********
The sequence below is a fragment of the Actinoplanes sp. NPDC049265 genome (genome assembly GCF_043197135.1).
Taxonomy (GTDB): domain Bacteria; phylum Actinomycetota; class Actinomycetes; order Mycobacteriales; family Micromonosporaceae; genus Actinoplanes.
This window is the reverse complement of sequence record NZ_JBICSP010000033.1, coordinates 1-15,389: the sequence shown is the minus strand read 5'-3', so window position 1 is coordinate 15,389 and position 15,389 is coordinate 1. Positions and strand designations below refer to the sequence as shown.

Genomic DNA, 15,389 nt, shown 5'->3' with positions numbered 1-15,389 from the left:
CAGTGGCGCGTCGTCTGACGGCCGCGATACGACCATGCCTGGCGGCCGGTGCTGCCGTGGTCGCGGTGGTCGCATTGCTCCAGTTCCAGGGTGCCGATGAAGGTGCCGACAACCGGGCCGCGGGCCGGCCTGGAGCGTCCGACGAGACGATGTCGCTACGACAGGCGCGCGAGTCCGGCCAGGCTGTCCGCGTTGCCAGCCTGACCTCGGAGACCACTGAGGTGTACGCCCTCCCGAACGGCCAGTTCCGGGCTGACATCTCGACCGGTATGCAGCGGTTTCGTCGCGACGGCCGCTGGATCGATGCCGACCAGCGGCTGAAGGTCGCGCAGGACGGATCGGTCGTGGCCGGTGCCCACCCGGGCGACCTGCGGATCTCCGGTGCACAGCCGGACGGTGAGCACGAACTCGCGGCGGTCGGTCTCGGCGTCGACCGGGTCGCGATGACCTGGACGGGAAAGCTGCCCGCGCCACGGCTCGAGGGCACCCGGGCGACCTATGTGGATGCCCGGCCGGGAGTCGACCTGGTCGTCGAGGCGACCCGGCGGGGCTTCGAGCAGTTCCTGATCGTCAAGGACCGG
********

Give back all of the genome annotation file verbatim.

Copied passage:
The sequence below is a fragment of the Actinoplanes sp. NPDC049265 genome (genome assembly GCF_043197135.1).
Taxonomy (GTDB): domain Bacteria; phylum Actinomycetota; class Actinomycetes; order Mycobacteriales; family Micromonosporaceae; genus Actinoplanes.
This window is the reverse complement of sequence record NZ_JBICSP010000033.1, coordinates 1-15,389: the sequence shown is the minus strand read 5'-3', so window position 1 is coordinate 15,389 and position 15,389 is coordinate 1. Positions and strand designations below refer to the sequence as shown.

Genomic DNA, 15,389 nt, shown 5'->3' with positions numbered 1-15,389 from the left:
CAGTGGCGCGTCGTCTGACGGCCGCGATACGACCATGCCTGGCGGCCGGTGCTGCCGTGGTCGCGGTGGTCGCATTGCTCCAGTTCCAGGGTGCCGATGAAGGTGCCGACAACCGGGCCGCGGGCCGGCCTGGAGCGTCCGACGAGACGATGTCGCTACGACAGGCGCGCGAGTCCGGCCAGGCTGTCCGCGTTGCCAGCCTGACCTCGGAGACCACTGAGGTGTACGCCCTCCCGAACGGCCAGTTCCGGGCTGACATCTCGACCGGTATGCAGCGGTTTCGTCGCGACGGCCGCTGGATCGATGCCGACCAGCGGCTGAAGGTCGCGCAGGACGGATCGGTCGTGGCCGGTGCCCACCCGGGCGACCTGCGGATCTCCGGTGCACAGCCGGACGGTGAGCACGAACTCGCGGCGGTCGGTCTCGGCGTCGACCGGGTCGCGATGACCTGGACGGGAAAGCTGCCCGCGCCACGGCTCGAGGGCACCCGGGCGACCTATGTGGATGCCCGGCCGGGAGTCGACCTGGTCGTCGAGGCGACCCGGCGGGGCTTCGAGCAGTTCCTGATCGTCAAGGACCGG